-Have we got any butter?
- No, not at all. (1)
- No, not in the least (2)
- No, not an ounce. (3)
Which of the above replies is grammatical?
Could suggest other possible replies expressing the same idea?
They're all grammatical, but the first two are inappropriate in the context. You use 'not at all' and 'not in the least' to counter someone's expectation of a negative:
'Do you mind if I open the window' [I'm worried in case you think I should not]
'No, not at all'/'No, not in the least'/'No, on the contrary'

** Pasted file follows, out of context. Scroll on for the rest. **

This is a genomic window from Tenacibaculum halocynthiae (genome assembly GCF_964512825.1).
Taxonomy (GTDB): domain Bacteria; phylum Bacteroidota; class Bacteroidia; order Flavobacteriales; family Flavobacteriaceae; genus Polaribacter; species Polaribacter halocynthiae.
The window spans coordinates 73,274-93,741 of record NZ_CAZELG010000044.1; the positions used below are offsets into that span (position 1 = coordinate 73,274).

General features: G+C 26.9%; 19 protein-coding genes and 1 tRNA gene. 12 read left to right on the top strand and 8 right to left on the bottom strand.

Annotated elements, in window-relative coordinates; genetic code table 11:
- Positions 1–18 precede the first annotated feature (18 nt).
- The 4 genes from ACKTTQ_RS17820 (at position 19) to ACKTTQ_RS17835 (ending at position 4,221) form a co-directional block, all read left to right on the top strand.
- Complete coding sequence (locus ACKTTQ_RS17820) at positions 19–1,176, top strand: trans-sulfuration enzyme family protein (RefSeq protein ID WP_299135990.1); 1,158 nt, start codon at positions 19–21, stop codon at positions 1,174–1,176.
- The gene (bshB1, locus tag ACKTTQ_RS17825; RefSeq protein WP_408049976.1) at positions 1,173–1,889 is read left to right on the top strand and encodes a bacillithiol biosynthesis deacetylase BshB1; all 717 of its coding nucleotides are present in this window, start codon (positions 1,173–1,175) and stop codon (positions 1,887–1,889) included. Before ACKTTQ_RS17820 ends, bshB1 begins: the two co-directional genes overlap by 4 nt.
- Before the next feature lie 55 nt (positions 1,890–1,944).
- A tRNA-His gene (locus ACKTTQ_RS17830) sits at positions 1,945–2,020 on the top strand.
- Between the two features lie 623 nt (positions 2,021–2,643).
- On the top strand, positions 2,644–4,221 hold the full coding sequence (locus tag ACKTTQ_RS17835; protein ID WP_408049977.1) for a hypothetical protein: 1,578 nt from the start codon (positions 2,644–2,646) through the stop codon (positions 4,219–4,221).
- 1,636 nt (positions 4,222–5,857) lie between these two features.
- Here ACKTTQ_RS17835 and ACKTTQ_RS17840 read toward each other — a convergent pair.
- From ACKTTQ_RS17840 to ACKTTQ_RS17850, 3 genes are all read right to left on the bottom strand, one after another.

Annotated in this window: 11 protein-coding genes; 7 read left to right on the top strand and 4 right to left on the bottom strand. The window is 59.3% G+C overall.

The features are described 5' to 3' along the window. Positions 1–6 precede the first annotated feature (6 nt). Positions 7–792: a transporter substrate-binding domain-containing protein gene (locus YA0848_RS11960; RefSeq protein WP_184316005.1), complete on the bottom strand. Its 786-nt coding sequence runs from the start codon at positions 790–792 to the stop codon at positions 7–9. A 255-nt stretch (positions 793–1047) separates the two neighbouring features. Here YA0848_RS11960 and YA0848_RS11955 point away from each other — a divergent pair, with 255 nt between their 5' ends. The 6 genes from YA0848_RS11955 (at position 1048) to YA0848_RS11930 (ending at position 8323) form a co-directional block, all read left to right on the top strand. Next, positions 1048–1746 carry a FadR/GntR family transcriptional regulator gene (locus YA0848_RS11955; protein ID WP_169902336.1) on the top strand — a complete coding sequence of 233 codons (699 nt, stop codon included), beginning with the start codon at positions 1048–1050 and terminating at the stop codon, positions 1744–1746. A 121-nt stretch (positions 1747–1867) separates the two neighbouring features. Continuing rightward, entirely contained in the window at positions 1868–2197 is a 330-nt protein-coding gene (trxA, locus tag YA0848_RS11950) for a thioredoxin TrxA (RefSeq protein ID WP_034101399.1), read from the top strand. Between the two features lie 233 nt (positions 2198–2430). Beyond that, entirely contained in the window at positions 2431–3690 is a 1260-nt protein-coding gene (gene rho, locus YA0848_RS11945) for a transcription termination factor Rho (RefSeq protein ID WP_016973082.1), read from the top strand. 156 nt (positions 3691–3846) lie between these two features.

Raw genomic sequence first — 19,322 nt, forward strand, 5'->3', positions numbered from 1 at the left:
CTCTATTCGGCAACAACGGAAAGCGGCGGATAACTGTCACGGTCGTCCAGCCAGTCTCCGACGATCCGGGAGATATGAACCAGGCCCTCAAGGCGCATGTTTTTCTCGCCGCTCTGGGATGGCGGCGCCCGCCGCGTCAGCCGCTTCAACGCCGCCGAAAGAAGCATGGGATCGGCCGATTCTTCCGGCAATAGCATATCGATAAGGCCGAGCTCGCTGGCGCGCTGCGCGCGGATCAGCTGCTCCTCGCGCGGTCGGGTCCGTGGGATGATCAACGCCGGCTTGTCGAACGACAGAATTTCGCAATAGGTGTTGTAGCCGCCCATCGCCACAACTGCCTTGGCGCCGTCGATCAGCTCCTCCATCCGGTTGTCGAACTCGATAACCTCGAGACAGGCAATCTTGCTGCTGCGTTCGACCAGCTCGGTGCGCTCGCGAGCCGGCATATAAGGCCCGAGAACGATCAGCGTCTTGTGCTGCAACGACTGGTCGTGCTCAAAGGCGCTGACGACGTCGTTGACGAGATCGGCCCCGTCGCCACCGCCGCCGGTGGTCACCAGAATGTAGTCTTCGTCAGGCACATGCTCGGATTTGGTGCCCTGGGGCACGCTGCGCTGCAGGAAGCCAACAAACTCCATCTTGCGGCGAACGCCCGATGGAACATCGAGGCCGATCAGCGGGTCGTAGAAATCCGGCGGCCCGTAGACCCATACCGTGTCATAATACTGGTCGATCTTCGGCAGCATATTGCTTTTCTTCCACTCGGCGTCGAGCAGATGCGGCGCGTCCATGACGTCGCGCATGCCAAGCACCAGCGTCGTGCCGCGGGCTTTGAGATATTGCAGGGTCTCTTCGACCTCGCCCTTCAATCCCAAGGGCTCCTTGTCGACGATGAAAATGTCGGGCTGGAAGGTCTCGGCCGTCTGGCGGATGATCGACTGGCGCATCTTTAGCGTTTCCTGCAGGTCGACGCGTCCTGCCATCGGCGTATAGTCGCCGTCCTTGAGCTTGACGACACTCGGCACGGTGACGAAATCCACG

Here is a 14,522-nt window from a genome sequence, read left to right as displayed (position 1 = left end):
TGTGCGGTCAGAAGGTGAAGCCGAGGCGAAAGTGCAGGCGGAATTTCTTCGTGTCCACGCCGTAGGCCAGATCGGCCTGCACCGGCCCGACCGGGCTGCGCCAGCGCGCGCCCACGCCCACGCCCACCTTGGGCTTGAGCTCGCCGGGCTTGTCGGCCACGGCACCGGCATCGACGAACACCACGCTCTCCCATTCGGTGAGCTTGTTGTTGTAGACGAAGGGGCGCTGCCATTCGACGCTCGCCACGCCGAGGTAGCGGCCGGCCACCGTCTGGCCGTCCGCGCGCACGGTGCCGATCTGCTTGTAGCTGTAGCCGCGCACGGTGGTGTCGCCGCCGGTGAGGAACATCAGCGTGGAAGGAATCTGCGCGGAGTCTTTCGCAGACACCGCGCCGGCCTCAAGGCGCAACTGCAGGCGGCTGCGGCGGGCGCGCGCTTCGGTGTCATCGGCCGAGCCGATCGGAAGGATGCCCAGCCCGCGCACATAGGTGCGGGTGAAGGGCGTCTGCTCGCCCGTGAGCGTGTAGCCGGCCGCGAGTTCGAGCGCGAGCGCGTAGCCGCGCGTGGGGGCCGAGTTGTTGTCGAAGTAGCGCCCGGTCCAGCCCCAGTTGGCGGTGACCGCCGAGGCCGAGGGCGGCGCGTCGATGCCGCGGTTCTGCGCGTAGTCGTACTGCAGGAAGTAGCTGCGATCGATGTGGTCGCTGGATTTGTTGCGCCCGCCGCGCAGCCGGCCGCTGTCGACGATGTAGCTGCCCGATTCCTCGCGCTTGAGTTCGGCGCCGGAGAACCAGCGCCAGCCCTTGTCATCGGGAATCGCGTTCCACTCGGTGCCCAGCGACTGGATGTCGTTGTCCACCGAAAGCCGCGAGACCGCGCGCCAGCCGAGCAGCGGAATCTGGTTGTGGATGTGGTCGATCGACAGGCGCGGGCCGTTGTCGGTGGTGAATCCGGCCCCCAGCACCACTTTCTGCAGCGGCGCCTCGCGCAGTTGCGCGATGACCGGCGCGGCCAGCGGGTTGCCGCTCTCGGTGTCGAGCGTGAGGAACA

Another way of saying 'No, not an ounce' is 'No, none at all'. There are also other nouns designating a small amount - 'scrape'/'smear'... Be careful which alternative noun you use though - 'No, not a crumb' would sound very strange in this context (although, over time, substance specific nouns can become generalized - the French negative particle rien is derived from the word for 'matter'/'thing'); indeed the Italian negative particle mica is related to the French for 'crumb' - miette. Something similar is happening to the English "jot" (the noun, not the verb) - Iota and Jot - Wikipedia, the free encyclopedia : the phrase 'not a jot' doesn't necessarily refer to writing.